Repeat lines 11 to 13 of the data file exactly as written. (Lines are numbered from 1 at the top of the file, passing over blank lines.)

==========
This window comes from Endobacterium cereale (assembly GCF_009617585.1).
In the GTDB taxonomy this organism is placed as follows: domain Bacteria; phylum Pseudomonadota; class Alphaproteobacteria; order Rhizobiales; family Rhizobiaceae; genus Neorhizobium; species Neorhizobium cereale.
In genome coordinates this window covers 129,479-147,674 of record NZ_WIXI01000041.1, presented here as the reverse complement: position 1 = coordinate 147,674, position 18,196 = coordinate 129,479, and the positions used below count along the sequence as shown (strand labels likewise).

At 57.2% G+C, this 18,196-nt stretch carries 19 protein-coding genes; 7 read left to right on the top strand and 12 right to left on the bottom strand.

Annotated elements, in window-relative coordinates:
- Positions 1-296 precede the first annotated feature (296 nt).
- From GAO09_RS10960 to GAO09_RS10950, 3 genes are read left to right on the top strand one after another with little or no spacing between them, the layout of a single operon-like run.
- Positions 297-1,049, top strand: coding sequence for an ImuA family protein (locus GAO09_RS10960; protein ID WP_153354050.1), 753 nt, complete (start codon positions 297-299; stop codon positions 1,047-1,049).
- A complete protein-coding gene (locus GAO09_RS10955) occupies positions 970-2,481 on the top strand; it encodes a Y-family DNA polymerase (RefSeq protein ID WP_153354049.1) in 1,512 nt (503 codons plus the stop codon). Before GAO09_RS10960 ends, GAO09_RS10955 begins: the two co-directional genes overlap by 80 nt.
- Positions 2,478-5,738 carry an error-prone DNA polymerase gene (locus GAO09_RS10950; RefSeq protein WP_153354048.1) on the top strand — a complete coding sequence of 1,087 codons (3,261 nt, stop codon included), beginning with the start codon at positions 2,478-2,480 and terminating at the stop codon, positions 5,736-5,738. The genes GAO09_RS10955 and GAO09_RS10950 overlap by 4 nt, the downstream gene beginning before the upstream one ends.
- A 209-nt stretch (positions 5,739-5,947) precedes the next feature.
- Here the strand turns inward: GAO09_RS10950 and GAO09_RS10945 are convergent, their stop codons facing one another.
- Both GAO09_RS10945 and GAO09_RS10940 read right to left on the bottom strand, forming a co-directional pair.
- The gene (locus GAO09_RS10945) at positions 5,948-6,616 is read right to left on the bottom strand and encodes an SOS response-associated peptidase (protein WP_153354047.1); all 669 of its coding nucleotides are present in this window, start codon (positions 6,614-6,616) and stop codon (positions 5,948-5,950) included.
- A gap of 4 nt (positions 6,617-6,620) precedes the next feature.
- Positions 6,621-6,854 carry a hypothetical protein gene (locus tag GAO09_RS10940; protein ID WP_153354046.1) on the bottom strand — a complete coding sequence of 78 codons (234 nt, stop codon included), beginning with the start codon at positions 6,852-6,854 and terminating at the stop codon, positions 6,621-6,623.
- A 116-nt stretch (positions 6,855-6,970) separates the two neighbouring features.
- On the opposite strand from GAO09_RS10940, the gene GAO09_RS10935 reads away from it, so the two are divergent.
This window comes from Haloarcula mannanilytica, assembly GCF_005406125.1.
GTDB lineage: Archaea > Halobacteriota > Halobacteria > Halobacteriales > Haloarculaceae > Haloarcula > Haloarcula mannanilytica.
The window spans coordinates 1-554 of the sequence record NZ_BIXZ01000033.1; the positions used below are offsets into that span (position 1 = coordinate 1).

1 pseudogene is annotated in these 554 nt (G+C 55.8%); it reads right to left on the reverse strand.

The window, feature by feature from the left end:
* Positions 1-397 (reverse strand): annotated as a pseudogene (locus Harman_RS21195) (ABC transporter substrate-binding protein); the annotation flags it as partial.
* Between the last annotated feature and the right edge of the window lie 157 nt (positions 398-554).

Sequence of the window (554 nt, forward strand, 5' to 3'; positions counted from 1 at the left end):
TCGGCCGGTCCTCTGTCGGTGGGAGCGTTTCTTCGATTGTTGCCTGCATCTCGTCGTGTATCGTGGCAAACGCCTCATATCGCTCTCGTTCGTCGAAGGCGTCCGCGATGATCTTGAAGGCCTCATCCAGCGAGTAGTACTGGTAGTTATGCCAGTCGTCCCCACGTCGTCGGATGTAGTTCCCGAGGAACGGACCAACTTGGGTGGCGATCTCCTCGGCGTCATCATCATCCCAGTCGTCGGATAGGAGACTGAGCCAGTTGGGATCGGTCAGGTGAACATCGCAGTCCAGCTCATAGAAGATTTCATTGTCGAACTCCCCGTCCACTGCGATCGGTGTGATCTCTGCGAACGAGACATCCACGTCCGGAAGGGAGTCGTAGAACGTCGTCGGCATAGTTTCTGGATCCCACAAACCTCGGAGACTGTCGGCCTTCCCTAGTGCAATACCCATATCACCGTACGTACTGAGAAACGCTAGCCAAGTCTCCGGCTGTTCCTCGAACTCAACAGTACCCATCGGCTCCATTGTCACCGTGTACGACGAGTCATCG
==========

- A 209-nt stretch (positions 5,739-5,947) precedes the next feature.
- Here the strand turns inward: GAO09_RS10950 and GAO09_RS10945 are convergent, their stop codons facing one another.
- Both GAO09_RS10945 and GAO09_RS10940 read right to left on the bottom strand, forming a co-directional pair.